When Nihuang was 14, she was thrown by her horse whilst out riding with Lin Shu, and Lin Shu had piggybacked her the whole way back. Jingyan was famous for having no patience for flowers, but even so Jingyan had shown up the next day at the Mu Manor, holding, awkwardly, a random (and, if Nihuang was to be honest, ugly) bunch of wildflowers that he had picked himself on the way over.

Nihuang had laughed long and hard at the sight and told him honestly afterward that his gift was the one that she loved best amongst the precious herbs and jewels she had received as gifts while convalescing. That response seemed to make him happy.

 

Today, she had carefully picked a few of the ugliest wildflowers she could find on her way to the palace to lay at his tablet.

Jingyan, I hope that, somewhere, you are laughing at my flowers too.

Chapter Text

Nihuang is in her study at Jiangzuo headquarters absently putting Fei Liu’s hair up while perusing Jiangzuo’s accounts, when Fei Liu suddenly jumps up and jubilantly runs out with a call of “Chen Gege!”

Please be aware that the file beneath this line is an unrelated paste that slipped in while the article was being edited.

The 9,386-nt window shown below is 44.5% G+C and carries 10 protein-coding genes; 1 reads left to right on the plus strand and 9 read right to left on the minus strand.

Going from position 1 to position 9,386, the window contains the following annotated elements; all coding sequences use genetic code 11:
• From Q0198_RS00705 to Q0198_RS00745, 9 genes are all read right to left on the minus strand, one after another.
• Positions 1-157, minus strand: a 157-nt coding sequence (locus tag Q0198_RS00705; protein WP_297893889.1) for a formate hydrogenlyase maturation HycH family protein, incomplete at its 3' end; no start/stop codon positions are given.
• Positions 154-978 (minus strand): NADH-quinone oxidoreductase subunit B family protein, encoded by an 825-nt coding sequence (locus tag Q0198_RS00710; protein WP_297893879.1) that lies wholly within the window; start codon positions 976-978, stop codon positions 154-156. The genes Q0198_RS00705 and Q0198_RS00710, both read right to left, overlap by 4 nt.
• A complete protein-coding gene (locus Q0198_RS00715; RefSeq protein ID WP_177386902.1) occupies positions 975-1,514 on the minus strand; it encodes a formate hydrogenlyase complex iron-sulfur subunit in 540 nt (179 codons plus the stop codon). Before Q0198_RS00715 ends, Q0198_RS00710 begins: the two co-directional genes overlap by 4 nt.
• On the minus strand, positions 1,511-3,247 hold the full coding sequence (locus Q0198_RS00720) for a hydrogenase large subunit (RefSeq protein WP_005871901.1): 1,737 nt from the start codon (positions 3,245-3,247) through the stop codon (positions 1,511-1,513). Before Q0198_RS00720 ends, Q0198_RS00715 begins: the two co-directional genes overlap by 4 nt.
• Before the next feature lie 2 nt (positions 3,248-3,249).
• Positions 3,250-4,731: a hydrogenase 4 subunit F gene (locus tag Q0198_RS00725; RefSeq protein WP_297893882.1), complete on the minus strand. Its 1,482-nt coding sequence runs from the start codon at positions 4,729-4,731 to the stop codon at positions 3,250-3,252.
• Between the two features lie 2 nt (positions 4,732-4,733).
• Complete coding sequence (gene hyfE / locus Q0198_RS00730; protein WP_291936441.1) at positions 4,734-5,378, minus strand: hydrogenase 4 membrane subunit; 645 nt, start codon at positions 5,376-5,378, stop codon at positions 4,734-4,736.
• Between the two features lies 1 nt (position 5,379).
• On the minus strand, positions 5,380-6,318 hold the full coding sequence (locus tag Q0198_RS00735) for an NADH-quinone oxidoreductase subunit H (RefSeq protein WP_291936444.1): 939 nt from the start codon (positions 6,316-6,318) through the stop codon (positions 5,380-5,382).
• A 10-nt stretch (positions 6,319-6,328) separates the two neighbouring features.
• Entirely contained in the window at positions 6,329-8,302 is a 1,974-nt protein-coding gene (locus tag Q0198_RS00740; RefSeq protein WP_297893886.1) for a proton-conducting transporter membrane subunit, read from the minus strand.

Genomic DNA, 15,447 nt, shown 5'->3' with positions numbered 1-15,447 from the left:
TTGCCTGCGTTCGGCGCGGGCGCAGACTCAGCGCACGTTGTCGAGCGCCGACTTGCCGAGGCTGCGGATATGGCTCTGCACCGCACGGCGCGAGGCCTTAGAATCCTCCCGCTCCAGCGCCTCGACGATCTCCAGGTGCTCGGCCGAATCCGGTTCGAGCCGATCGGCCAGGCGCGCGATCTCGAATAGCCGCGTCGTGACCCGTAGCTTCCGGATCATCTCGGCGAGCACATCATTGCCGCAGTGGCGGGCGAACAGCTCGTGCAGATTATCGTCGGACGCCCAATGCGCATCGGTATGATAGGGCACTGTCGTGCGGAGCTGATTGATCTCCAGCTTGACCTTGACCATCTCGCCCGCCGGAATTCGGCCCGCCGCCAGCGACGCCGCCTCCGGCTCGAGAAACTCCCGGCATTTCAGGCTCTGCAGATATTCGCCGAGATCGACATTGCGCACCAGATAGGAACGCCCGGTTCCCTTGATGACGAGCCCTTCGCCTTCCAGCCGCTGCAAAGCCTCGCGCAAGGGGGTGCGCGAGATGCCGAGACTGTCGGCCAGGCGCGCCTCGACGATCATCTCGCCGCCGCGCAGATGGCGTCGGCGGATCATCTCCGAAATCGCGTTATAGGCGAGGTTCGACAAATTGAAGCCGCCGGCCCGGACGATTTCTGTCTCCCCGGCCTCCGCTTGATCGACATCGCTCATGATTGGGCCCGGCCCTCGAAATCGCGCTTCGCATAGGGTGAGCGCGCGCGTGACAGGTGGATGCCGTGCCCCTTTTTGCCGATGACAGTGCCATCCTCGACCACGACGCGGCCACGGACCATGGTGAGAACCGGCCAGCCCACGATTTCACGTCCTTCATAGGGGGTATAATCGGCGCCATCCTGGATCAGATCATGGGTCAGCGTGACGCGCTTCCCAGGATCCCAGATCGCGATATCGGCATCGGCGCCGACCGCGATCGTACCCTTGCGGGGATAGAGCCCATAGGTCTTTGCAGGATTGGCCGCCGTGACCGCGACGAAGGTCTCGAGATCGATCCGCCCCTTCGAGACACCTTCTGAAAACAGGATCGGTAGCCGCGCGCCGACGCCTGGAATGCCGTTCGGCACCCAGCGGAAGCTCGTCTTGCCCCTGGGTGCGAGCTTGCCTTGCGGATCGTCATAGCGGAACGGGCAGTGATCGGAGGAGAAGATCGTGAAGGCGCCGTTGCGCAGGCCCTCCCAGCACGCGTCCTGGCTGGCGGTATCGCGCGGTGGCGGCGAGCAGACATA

This is Nihuang’s usual sign that Lin Chen is here to visit.

Even before Nihuang gets a chance to step out to welcome him, Lin Chen has, characteristically, invited himself into her study and is in the middle of loudly complaining about how Fei Liu is getting unruly and the standards of welcome at Jiangzuo are slipping even as he steps past the threshold.

Fei Liu follows him back in happily as Lin Chen talks to him. Fei Liu doesn’t understand most of what Lin Chen is talking about but Lin Chen is one of the few adults who doesn’t distinguish between Fei Liu and anyone else- dishing out his complaints and insults freely to Fei Liu as he would Shen Zhui or Nihuang herself.  Although Nihuang is Fei Liu’s whole world and Fei Liu goes everywhere Nihuang does, he has a particular affection for his Chen Gege that Lin Chen seems to reciprocate.

Nihuang smiles at the sight of them both.

 

Then, as if it is another passing comment and not the real reason he is here, he casually comments to Nihuang “So…. I hear the peace pact talks went very well last month in Chu.”

 

Nihuang resists rolling her eyes. She has been expecting Lin Chen to come by about that.